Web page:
According to MedAd News, some key industry trends that have emerged, other than continuous and ongoing merger and acquisitions (more than 50 percent of new biologic drugs launched in the last 5 years have either been acquired or licensed by Big Pharma), are:

  1. The onset of biogenerics: Both the European and U.S regulatory authorities have been grappling with this for several years, and both agencies have approved the first biogeneric: human growth hormone. The impact of biogenerics may affect biotech companies to an even greater degree than small-molecule generics has affected Big Pharma, as most biotech companies have few products on the market and sales are clustered into few products. A biogeneric would have an immense impact on a biotech company.
  2. Price-capping: Because biotech products have represented truly significant improvement in drug therapy, as opposed to slight incremental improvement, biotech companies have been able to charge exorbitant prices for their product (with some therapies costing patients up to $200,000 per year, such as Genzyme’s product for Gaucher’s disease). However there seems to be increasing public (and insurance company) resistance to such pricing, which may limit companies’ ability to achieve and maintain such pricing. With the onset of the first point, biogenerics, and increased regulatory approval of biogenerics, there will be increased price pressure on companies.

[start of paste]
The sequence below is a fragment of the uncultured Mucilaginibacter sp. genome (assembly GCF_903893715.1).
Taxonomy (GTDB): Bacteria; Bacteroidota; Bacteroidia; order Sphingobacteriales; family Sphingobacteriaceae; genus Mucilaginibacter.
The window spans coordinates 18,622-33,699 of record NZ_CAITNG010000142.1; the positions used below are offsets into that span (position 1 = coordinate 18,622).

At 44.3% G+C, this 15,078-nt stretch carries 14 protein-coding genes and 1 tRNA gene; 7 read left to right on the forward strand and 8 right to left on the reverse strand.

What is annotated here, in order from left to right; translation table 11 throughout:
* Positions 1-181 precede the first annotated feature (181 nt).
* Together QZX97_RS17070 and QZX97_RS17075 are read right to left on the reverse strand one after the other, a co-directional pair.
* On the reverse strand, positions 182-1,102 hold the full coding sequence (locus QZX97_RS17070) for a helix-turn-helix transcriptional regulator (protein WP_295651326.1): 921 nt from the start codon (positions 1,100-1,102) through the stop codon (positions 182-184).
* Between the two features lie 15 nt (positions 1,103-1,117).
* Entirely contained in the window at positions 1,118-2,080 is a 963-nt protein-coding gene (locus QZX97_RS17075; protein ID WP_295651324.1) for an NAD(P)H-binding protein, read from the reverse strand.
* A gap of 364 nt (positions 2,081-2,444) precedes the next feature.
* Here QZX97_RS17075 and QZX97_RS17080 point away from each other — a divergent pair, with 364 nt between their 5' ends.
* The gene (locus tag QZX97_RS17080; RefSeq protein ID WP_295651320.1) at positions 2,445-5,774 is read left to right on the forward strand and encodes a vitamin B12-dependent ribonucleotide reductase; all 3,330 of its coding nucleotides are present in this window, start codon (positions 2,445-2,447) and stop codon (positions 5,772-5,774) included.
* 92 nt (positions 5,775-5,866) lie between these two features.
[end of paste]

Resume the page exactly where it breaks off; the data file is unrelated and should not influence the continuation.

3. Focus of cancer drugs on tumor types rather than tumor location: This dynamic is changing treatment modality in oncology. There are over 400 cancer drugs in development, and this development is changing how oncology clinical trials are being conducted. For example, it is not enough to say a patient has lung cancer today, as there are two broad types of lung cancer: small-cell and non-small-cell lung cancer. Each of these types of lung cancer, in turn, can be subdivided further into several subsets – squamous cell carcinoma, etc. New drug therapies are targeting these subsets. The cancer drug market is probably the fastest growing due to improved diagnostic technology, the recognition of specific types of cancer, and the continued growth of the disease. (While all of these drugs represent improvements, no drug has yet to be shown as curative.)